There are so many different essential questions you could come up with for this quote. Here’s one, what is the mark of an educated mind? I imagine kids having a mini discussion about this question. I think education is being open minded. Well, I think education is being able to do things in the world, and to be productive in society. That’s really what education is about. This conversation might fold into what is the purpose of an education. You never know. Joe, thank you so much for being our guest.
Steve Fouts 29:47
Thank you, Joe.
Joe Schmidt 30:25
Dan, can I keep going here? I have an idea with this.
Steve Fouts 30:25
Of course, put it out there.
Joe Schmidt 30:28
I love student voice and choice. Not only does it rhyme, but I also feel like it’s really helpful. Dan, you mentioned that we might have frayed ideas. It’s not nice and clean. I would turn that over to the students. The essential question is student voice and choice. If I’m a student who’s hung up on entertain, I might ask, does entertaining a thought truly mean consideration? If I’m hung up on educated, would an educated person ever truly accept another point of view? I do a series of trainings and presentations around inquiry. The first one that I usually do is called, questions are the new answers. You can assess students by the questions that they ask. I could see doing this activity, and then the exit slip is to write the essential question that you would want your classmates to answer. I think by judging the students on their question, you’re going to get just as much, or maybe more, than if you said, here’s the quote, write a reflection piece on it.
I have an activity where the students bring questions in, and then I pick a question of the day. I call it one more question. You could say tomorrow we’re going to revisit this with one more essential question. Everybody proposes a question and then the kids debate, or engage in a discussion, about why their question might be better than a peers question. That’s a whole new layer of getting into their head. We could finish and not even have the students write down anything. I think you’d really have a lot of insight if they tore it apart. Use the 3-step method, and then instead of us coming up with the essential question, have the students write an essential question and then determine which essential question to discuss one more time with this quote. I think you’re going to know all you need to know about your kids before you get to that last day.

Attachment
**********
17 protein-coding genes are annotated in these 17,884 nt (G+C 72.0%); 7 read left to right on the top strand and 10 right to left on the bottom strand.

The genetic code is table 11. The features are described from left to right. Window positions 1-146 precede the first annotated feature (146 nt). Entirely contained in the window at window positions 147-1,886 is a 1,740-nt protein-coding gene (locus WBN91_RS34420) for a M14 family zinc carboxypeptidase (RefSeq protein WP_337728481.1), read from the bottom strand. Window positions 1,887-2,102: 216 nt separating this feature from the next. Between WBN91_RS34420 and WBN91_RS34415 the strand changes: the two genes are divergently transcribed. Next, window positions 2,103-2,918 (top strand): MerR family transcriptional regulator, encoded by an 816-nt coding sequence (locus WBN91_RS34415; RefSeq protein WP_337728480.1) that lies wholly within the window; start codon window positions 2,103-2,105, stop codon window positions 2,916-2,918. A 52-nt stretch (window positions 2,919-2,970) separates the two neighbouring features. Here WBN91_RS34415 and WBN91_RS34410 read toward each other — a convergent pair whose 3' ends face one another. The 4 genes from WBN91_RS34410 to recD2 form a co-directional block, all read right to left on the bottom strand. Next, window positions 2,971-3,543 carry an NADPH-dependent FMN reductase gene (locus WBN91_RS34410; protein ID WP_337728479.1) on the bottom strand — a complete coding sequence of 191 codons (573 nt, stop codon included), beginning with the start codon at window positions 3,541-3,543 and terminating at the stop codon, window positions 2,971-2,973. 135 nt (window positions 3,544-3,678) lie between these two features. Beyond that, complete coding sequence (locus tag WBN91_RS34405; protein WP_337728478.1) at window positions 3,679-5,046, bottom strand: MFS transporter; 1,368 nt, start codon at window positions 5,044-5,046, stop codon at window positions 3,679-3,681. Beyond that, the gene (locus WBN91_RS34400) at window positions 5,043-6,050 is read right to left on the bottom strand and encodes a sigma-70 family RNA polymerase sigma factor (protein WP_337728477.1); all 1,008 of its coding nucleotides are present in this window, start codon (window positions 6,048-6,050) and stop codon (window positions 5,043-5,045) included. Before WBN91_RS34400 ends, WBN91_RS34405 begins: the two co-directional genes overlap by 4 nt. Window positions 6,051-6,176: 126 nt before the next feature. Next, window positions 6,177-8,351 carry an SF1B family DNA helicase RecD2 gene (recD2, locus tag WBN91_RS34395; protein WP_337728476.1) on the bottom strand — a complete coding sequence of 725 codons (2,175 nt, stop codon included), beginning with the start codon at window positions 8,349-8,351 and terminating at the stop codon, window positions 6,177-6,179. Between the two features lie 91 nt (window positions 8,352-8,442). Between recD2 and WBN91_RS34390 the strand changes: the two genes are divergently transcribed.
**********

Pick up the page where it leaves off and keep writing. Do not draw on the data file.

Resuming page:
Dan Fouts 30:28
Steve Fouts 30:34
I love that.
Dan Fouts 33:21
Formulating good questions is an intensely valuable academic exercise. It’s a great suggestion, Joe. Joe, how can people get a hold of you if they’re interested?
Joe Schmidt 33:37
Well, the best way to get a hold of me is on Twitter. I’m @madisonteacher. I also have a website www.joeschmidtsocialstudies.com. You’ll get to see more information. I have a newsletter that you can sign up for. I tweet it out every couple of weeks with a different question. Yesterday’s question was, is pumpkin spice over done in the fall? People are out there talking about it. Yes, no, maybe. We’ve got pumpkin spice lovers out there. In the coming months we’ll have more information about getting the book pre-ordered. I’m also available for professional development for districts, and other groups around the country. Please reach out to me @madisonteacher or find me at www.joeschmidtsocialstudies.com. I believe I’m coming back. We were talking about a follow up conversation. I’m super excited. I had so much fun. We could just do episode number two right now, because I don’t think I’m going to sleep. That’s how much adrenaline I have right now.
Dan Fouts 34:43
Nice. Yeah, we’re going to see you in the late spring, after your book is out. Joe, we really appreciate your time. I’ve been connecting with you on Twitter for three or four years now, and you’ve always been a great advocate for Social Studies. Hopefully, one day, we’ll have another face to face conference, where we can sit down and have dinner or something.
Joe Schmidt 35:05
Absolutely. I would love to do that. Yeah, you’ve been a good supporter as well. Not only when I was running for NCSS board of directors, but retweeting all my information to get it out there. You guys do good work, and I’m happy to support you.
Dan Fouts 35:19
Great. Thank you. Have a wonderful night, Joe.
Joe Schmidt 35:22
Dan Fouts 35:23
Thanks, everybody. We hope you’re walking away feeling energized by some great ideas, and have a sense of confidence that you too can master the art and science of conversations to make a lasting impact. We at Teach Different are dedicated to supporting you along that journey. Please visit teachdifferent.com to join our Community of Educators for additional resources and engaging discussion among fellow teachers and administrators, free for 30 days. We’ll see you there and next time on the Teach Different Podcast, take care!